The four lives of Gabriele D’Annunzio

I’ve been reading Lucy Hughes-Hallett’s biography of Gabriele D’Annunzio for months, and she immersed me in what must have been one of the most extraordinary lives ever lived. I wonder if her brain wasn’t turned by all the reading she must have done to write the book. Much of the book comes in short sections—and often it reads as if you are reading the same thing again again—stories of self-publicity, sexual extravagance, daring do, insanity, politics, wild nationalism, war, death, rich perfumes, art, music, self-deception, work, work, work, and decadent, lyrical poetry.

Hughes-Hallett won a major prize for her biography, and she solves the problem of the predictable structure of a biography by beginning with a series of scenes from the whole of  D’Annunzio’s life. The first is of his arrival in Fiume, the city on the Adriatic, where just after the First World War he was the Commander of a city where every kind of political ideology and artistic movement flourished briefly amid bells, flags, orgies, songs, dancing, marches, freedom, and violence.

She ends the book with overlapping scenes from D’Annunzio’s final years with the rise of Mussolini, showing clearly how much Mussolini learnt from D’Annunzio but emphasising that D’Annunzio never unequivocally supported Mussolini. D’Annunzio was too indecisive and other worldly to be an effective fascist leader.

I must confess that I’d hardly heard of D’Annunzio before reading the book. I knew he was an Italian poet, but I’d never read any of his poems. I knew nothing of the other parts of his life. I read the book because so many people had said it was good and partly (a silly reason) because I know the author’s brother. Perhaps I read it too because one review talked about how despite being short, bald, diseased, and ugly D’Annunzio was a “prodigious shagger.”

The shagging, poetry, hard work, love of luxury, perfumes, flowers, and music, and gift for self-publicity ran through D’Annunzio’s life. He must have had hundreds of sexual partners, and generally as he got older they got younger. Cocaine and other drugs helped him as he aged. But he also had many great loves, often of women as strong and creative as him. He usually abandoned them, but many, including his wife, never left his life completely.

Most of us live one life, but D’Annunzio lived at least four. We perhaps shouldn’t be surprised, as he famously said: “I cannot understand why the poets of our day wax indignant at the vulgarity of their age and complain of having come into the world too early or too late. I believe that every man of intellect can create his own beautiful fable of life.”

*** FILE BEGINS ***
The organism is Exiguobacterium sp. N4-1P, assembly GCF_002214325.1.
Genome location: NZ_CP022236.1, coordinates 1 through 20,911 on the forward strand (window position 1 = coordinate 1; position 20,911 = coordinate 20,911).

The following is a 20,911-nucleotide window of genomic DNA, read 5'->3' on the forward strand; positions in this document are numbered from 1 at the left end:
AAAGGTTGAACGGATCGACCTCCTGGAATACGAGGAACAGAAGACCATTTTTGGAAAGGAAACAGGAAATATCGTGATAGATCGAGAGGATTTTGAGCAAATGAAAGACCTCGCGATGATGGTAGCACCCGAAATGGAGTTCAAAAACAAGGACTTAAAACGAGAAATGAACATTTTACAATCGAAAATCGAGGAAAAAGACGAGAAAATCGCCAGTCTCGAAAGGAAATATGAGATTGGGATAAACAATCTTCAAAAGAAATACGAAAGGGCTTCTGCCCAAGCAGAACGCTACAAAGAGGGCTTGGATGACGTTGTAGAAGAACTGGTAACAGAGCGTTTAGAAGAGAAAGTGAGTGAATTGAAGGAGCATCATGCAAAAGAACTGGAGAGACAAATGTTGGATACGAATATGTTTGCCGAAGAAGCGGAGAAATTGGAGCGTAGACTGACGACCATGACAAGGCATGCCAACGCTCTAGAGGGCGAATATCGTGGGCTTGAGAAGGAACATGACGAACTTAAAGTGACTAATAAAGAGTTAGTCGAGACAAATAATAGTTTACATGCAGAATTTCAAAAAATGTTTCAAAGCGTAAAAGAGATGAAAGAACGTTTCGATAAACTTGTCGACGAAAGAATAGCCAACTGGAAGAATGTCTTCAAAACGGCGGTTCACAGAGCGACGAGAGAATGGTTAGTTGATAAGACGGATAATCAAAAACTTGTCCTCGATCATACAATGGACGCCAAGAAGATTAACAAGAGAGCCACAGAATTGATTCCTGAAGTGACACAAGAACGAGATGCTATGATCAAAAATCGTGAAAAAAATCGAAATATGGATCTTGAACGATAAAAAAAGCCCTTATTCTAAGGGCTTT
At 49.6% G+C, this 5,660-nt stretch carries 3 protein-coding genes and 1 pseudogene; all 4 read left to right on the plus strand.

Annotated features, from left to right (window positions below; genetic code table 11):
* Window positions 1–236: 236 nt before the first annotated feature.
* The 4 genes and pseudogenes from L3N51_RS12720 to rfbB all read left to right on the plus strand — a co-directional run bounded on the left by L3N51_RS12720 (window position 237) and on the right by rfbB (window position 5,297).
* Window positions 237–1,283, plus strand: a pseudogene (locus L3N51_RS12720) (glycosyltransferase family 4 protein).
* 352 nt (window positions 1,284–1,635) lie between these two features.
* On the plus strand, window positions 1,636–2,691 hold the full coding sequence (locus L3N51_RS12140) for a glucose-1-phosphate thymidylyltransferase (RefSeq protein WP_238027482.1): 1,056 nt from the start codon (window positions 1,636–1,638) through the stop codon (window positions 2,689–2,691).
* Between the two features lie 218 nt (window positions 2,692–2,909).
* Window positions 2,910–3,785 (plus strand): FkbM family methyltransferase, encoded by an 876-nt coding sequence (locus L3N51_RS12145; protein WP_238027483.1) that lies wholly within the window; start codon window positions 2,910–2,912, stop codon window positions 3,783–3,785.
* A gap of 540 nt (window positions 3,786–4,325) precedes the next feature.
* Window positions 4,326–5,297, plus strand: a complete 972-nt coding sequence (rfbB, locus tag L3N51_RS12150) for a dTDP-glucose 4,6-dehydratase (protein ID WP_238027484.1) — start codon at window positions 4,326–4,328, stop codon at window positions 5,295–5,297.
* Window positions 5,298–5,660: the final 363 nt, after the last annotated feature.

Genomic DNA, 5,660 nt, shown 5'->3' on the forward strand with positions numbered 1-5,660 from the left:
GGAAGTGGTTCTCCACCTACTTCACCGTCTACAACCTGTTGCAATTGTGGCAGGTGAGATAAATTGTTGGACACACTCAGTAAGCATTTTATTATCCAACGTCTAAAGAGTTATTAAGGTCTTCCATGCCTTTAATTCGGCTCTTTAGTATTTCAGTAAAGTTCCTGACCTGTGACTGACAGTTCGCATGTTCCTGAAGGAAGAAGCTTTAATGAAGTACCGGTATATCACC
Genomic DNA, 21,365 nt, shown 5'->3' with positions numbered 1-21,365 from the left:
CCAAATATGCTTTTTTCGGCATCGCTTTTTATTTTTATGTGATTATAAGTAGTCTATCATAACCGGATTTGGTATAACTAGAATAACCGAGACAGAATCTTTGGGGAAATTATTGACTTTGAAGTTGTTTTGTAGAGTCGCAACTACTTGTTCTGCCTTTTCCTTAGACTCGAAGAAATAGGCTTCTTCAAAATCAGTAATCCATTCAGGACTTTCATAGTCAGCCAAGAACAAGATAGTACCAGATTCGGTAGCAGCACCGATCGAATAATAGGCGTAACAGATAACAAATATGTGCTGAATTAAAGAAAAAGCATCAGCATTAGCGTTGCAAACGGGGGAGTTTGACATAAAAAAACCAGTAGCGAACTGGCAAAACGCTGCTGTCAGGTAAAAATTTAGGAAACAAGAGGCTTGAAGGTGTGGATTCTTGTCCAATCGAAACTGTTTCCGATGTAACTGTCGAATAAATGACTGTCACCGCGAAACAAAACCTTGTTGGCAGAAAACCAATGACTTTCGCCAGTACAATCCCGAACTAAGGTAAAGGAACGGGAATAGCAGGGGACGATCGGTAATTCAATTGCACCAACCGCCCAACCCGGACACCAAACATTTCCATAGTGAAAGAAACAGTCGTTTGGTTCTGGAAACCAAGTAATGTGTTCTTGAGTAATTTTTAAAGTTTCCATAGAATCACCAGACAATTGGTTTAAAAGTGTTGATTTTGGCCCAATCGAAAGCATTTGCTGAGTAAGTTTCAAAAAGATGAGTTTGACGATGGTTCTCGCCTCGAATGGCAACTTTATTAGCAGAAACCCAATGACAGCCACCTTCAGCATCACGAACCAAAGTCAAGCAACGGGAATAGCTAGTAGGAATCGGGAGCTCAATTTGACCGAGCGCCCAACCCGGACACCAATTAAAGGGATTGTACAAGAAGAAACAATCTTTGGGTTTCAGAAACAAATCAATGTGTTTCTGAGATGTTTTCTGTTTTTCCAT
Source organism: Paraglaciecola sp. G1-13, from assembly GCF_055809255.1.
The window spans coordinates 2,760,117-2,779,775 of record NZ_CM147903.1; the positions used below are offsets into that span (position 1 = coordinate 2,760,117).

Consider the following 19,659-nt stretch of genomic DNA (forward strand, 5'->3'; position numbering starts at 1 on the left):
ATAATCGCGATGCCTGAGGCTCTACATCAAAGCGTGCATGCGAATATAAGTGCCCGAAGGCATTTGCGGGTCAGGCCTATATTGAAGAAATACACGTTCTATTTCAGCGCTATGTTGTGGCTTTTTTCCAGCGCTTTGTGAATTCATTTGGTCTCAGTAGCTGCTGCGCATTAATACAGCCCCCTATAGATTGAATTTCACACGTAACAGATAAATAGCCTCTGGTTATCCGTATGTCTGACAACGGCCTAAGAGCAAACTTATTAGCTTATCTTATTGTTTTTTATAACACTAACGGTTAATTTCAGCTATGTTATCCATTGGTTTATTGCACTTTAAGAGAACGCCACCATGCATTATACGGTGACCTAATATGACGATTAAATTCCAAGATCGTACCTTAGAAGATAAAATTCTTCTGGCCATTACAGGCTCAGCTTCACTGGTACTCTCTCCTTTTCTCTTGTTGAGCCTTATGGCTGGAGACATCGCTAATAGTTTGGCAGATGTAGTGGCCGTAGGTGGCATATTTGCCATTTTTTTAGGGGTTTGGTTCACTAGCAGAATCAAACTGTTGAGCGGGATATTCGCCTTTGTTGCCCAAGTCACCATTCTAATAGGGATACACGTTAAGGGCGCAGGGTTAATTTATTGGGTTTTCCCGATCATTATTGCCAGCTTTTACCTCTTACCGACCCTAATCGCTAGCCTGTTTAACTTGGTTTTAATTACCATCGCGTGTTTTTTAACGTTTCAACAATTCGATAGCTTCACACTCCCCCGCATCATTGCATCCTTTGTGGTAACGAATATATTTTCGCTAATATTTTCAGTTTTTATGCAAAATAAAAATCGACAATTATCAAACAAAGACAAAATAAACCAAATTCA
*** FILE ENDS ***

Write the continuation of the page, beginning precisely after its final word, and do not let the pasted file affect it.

He succeeded, creating many different fables.

Born in the Arezzo, across the Apennines from Rome, he always loved the mountains and sea. His first life was as a lyrical poet, novelist, and playwright. Shelley was an inspiration as was Dante. He looked backwards to the Renaissance and the great days of Italy but also forward to modernism.

I’ve been able to find a few of his poems translated into English, but here is the one that seems to be best known:

Rain in the pinewoods

Be silent. At the edge

of the woods I do not hear

the human words you say;

I hear new words

spoken by droplets and leaves

far away.

Listen. It rains

from the scattered clouds.

It rains on the briny, burned

tamarisk,

it rains on the pine trees

scaly and rough,

it rains on the divine

myrtle,

on the bright ginestra flowers

gathered together,

on the junipers full of

fragrant berries,

it rains on our sylvan

faces,

it rains on our

bare hands

on our light

clothes,

on the fresh thoughts

that our soul, renewed,

liberates,

on the beautiful fable

that beguiled you

yesterday, that beguiles me today,

oh Hermione.

Can you hear? The rain falls

on the solitary

vegetation

with a crackling noise that lasts

and varies in the air

according to the thicker,

less thick foliage.

Listen. With their singing, the cicadas

are answering this weeping,

this southern wind weeping

that does not frighten them,

and nor does the grey sky.

And the pine tree

has a sound, the myrtle

another one, the juniper

yet another, different

instruments

under countless fingers.

And we are immersed

in the sylvan spirit,

living the same

sylvan life;

and your inebriated face

is soft from the rain,

like a leaf,

and your hair is

is fragrant like the light

ginestra flowers,

oh terrestrial creature